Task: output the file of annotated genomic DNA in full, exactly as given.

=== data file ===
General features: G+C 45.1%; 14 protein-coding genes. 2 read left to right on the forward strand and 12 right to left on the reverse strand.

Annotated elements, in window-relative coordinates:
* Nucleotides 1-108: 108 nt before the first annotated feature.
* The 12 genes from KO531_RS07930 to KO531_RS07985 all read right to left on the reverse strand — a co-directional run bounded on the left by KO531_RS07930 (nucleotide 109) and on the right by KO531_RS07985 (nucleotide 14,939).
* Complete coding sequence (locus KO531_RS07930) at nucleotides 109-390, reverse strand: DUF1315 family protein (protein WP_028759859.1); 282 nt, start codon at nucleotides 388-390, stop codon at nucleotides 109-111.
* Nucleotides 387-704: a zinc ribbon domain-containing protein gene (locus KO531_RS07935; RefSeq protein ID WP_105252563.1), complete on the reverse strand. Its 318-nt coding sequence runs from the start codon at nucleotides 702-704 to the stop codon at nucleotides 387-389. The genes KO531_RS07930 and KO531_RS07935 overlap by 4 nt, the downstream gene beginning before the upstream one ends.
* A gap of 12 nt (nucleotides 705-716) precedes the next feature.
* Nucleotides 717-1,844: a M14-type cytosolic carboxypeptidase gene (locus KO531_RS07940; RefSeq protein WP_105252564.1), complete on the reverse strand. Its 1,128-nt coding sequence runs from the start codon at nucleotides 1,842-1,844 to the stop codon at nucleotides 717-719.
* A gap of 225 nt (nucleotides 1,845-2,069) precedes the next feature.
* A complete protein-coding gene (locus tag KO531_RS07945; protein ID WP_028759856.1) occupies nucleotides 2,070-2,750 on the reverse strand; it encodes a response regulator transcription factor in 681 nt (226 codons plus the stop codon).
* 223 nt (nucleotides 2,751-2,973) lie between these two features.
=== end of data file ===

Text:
General features: G+C 45.1%; 14 protein-coding genes. 2 read left to right on the forward strand and 12 right to left on the reverse strand.

Annotated elements, in window-relative coordinates:
* Nucleotides 1-108: 108 nt before the first annotated feature.
* The 12 genes from KO531_RS07930 to KO531_RS07985 all read right to left on the reverse strand — a co-directional run bounded on the left by KO531_RS07930 (nucleotide 109) and on the right by KO531_RS07985 (nucleotide 14,939).
* Complete coding sequence (locus KO531_RS07930) at nucleotides 109-390, reverse strand: DUF1315 family protein (protein WP_028759859.1); 282 nt, start codon at nucleotides 388-390, stop codon at nucleotides 109-111.
* Nucleotides 387-704: a zinc ribbon domain-containing protein gene (locus KO531_RS07935; RefSeq protein ID WP_105252563.1), complete on the reverse strand. Its 318-nt coding sequence runs from the start codon at nucleotides 702-704 to the stop codon at nucleotides 387-389. The genes KO531_RS07930 and KO531_RS07935 overlap by 4 nt, the downstream gene beginning before the upstream one ends.
* A gap of 12 nt (nucleotides 705-716) precedes the next feature.
* Nucleotides 717-1,844: a M14-type cytosolic carboxypeptidase gene (locus KO531_RS07940; RefSeq protein WP_105252564.1), complete on the reverse strand. Its 1,128-nt coding sequence runs from the start codon at nucleotides 1,842-1,844 to the stop codon at nucleotides 717-719.
* A gap of 225 nt (nucleotides 1,845-2,069) precedes the next feature.
* A complete protein-coding gene (locus tag KO531_RS07945; protein ID WP_028759856.1) occupies nucleotides 2,070-2,750 on the reverse strand; it encodes a response regulator transcription factor in 681 nt (226 codons plus the stop codon).
* 223 nt (nucleotides 2,751-2,973) lie between these two features.